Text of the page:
Ginger Mojito Kombucha Recipe
While this recipe is a go-to year-round, it’s hard to find a better choice on a hot day.
Welp, it’s hot here in Florida again, and probably for the rest of the year. One great thing about it being hot out: Icy cold refreshments. Bye-bye winter, nice knowing you. This ginger mojito kombucha is definitely exciting. On a hot day, this has to be one of the most refreshing ways to cool yourself down. This recipe takes advantage of my FAVORITE kombucha flavoring secret: candied ginger. A lot of brewers struggle to get ginger to work for them in the flavoring process. Some find they get a weird astringent musky sort of off-flavor that just doesn’t live up to their expectations. Enter candied ginger, so simple, and yields such great results.
PRIMARY VS SECONDARY FERMENTATION
It’s important to note that brewing homemade kombucha is almost always a two-step fermentation process. Brewing kombucha is only a one-step process for those who prefer an unflavored flat kombucha. Otherwise, the steps consist of a primary fermentation and secondary fermentation.
- Primary Fermentation: The primary fermentation is the first step of the kombucha brewing process. This is where your SCOBY transforms regular sweet tea into the tart and slightly sweet kombucha we love. At the end of this stage, you will have finished kombucha, but it will be flat and unflavored. Have you skipped this step? Then check out our guide on making kombucha at home or our guide on making jun kombucha at home. Traditional kombucha is going to yield a bolder brew, while jun kombucha is milder and a bit more tart.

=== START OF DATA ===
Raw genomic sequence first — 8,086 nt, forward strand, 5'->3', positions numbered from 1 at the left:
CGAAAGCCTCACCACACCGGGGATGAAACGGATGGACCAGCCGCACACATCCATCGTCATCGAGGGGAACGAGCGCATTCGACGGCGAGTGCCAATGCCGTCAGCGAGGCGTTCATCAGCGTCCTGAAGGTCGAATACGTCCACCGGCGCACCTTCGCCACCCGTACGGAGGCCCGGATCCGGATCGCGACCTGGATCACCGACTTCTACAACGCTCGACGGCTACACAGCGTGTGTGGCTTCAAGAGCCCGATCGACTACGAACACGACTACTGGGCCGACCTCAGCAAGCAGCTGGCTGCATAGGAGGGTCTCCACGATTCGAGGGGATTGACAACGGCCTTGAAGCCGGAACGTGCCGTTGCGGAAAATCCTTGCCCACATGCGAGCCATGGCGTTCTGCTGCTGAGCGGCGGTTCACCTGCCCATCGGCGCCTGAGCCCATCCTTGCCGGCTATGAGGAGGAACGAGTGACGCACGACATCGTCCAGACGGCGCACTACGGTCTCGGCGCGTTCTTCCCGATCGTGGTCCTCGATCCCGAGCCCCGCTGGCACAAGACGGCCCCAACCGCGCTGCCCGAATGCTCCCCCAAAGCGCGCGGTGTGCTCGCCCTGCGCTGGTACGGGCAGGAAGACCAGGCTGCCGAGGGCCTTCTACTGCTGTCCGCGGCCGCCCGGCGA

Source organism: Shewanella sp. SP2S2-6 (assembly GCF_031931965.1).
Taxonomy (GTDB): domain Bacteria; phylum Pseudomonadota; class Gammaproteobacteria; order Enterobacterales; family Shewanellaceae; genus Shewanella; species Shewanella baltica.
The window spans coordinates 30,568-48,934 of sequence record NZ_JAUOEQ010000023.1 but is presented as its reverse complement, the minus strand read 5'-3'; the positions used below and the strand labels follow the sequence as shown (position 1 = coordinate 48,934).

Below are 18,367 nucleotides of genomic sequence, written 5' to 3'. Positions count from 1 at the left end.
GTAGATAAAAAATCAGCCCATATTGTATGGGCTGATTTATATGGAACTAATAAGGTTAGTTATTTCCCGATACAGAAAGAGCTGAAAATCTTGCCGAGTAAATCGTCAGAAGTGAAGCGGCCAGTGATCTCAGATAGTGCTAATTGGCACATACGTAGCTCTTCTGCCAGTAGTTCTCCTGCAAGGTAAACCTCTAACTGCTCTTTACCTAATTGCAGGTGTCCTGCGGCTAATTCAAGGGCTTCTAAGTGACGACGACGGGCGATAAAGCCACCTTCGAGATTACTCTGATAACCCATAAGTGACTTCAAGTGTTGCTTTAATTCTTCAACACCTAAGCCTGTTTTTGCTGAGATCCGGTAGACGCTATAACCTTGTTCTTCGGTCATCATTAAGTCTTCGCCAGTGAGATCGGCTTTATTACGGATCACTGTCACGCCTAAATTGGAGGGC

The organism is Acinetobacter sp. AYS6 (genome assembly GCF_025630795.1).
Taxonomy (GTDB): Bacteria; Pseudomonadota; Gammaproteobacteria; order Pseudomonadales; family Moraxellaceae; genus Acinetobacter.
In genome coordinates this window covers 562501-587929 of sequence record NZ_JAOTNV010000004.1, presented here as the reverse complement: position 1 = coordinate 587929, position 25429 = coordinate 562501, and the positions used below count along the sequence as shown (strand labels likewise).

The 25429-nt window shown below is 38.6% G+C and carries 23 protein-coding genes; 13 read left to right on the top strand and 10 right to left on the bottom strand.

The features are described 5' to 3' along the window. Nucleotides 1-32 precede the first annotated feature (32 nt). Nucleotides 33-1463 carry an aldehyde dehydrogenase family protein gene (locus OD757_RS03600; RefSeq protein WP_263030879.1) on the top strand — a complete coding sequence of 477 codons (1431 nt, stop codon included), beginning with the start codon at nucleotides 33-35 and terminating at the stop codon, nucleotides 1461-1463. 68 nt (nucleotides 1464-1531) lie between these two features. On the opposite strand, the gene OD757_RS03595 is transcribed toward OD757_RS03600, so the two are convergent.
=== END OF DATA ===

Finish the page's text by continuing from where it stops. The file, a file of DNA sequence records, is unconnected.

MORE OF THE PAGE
- Secondary Fermentation: The secondary fermentation is the step where you bottle, carbonate, and flavor your kombucha by the addition of sugar and flavors. This step is essentially adding a bit of sugar/flavor to each airtight bottle and letting it ferment a little longer, allowing the yeast to carbonate the beverage in an airtight environment naturally. How exactly does this happen? See our post on kombucha secondary fermentation here.
Since this recipe is for secondary fermentation, to make this recipe, you’ll need to have kombucha that has finished the primary fermentation and ready to bottle.